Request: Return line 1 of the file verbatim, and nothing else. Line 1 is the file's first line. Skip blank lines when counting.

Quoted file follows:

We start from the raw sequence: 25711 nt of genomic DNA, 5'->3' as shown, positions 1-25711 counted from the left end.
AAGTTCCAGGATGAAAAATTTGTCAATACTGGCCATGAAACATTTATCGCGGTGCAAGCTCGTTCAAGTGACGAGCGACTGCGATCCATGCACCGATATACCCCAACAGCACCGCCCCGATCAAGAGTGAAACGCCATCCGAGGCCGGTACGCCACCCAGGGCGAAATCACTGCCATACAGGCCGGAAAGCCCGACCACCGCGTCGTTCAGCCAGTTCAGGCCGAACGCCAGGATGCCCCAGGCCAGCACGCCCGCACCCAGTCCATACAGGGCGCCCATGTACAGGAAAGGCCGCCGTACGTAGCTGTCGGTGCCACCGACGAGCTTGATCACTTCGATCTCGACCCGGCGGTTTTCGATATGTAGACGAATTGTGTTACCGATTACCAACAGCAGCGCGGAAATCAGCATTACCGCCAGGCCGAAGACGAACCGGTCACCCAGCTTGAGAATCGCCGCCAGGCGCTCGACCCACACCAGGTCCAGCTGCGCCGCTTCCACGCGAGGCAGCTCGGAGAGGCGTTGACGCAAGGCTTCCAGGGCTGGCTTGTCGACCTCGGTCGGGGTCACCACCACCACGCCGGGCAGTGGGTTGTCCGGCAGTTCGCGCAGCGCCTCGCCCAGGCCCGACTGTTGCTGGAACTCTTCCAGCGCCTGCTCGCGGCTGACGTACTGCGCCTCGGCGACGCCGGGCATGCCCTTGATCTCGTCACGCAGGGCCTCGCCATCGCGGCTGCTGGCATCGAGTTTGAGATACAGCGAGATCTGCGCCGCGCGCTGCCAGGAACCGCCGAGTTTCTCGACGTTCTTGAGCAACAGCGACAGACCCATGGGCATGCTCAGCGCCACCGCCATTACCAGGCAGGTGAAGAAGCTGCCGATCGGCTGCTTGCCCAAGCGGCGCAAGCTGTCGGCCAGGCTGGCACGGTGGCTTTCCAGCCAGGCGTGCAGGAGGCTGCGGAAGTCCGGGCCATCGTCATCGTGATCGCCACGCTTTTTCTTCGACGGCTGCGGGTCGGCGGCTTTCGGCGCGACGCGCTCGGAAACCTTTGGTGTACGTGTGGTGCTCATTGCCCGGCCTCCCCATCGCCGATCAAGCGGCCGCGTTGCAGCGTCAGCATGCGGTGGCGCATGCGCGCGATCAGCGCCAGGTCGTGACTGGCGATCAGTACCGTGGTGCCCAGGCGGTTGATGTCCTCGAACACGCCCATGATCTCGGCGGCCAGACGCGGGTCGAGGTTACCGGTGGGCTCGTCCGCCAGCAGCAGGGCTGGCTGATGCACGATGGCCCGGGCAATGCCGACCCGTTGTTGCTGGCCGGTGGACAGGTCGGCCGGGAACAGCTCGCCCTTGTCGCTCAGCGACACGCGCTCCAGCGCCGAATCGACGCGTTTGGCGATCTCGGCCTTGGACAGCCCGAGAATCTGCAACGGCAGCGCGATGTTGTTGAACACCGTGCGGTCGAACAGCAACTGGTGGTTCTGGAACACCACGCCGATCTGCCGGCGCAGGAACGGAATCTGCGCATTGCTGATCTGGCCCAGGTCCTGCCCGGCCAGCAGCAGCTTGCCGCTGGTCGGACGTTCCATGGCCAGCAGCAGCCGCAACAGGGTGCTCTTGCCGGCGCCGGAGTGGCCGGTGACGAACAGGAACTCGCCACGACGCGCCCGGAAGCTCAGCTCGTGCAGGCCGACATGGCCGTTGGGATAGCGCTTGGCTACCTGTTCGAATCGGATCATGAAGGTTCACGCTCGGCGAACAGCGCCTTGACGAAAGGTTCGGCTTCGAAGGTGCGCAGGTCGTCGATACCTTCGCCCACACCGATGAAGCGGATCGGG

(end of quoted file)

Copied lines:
We start from the raw sequence: 25711 nt of genomic DNA, 5'->3' as shown, positions 1-25711 counted from the left end.